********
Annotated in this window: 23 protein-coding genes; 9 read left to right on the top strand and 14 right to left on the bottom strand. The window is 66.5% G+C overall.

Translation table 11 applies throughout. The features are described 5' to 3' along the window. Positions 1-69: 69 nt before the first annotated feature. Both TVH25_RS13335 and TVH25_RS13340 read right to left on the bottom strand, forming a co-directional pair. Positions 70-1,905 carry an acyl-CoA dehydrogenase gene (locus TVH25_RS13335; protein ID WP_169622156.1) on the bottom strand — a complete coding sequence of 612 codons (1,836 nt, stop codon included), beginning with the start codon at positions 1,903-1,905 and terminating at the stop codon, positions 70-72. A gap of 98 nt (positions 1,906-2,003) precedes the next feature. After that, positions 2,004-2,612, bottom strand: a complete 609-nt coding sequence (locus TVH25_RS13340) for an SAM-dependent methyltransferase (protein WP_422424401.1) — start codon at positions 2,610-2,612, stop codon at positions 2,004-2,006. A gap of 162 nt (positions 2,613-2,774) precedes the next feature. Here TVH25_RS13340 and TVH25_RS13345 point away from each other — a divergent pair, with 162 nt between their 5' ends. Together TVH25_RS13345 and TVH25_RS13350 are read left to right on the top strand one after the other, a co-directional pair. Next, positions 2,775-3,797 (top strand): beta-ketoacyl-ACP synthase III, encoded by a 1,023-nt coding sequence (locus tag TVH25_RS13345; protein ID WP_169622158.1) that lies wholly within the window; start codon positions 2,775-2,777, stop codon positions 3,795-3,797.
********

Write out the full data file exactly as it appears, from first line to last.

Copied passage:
Annotated in this window: 23 protein-coding genes; 9 read left to right on the top strand and 14 right to left on the bottom strand. The window is 66.5% G+C overall.

Translation table 11 applies throughout. The features are described 5' to 3' along the window. Positions 1-69: 69 nt before the first annotated feature. Both TVH25_RS13335 and TVH25_RS13340 read right to left on the bottom strand, forming a co-directional pair. Positions 70-1,905 carry an acyl-CoA dehydrogenase gene (locus TVH25_RS13335; protein ID WP_169622156.1) on the bottom strand — a complete coding sequence of 612 codons (1,836 nt, stop codon included), beginning with the start codon at positions 1,903-1,905 and terminating at the stop codon, positions 70-72. A gap of 98 nt (positions 1,906-2,003) precedes the next feature. After that, positions 2,004-2,612, bottom strand: a complete 609-nt coding sequence (locus TVH25_RS13340) for an SAM-dependent methyltransferase (protein WP_422424401.1) — start codon at positions 2,610-2,612, stop codon at positions 2,004-2,006. A gap of 162 nt (positions 2,613-2,774) precedes the next feature. Here TVH25_RS13340 and TVH25_RS13345 point away from each other — a divergent pair, with 162 nt between their 5' ends. Together TVH25_RS13345 and TVH25_RS13350 are read left to right on the top strand one after the other, a co-directional pair. Next, positions 2,775-3,797 (top strand): beta-ketoacyl-ACP synthase III, encoded by a 1,023-nt coding sequence (locus tag TVH25_RS13345; protein ID WP_169622158.1) that lies wholly within the window; start codon positions 2,775-2,777, stop codon positions 3,795-3,797.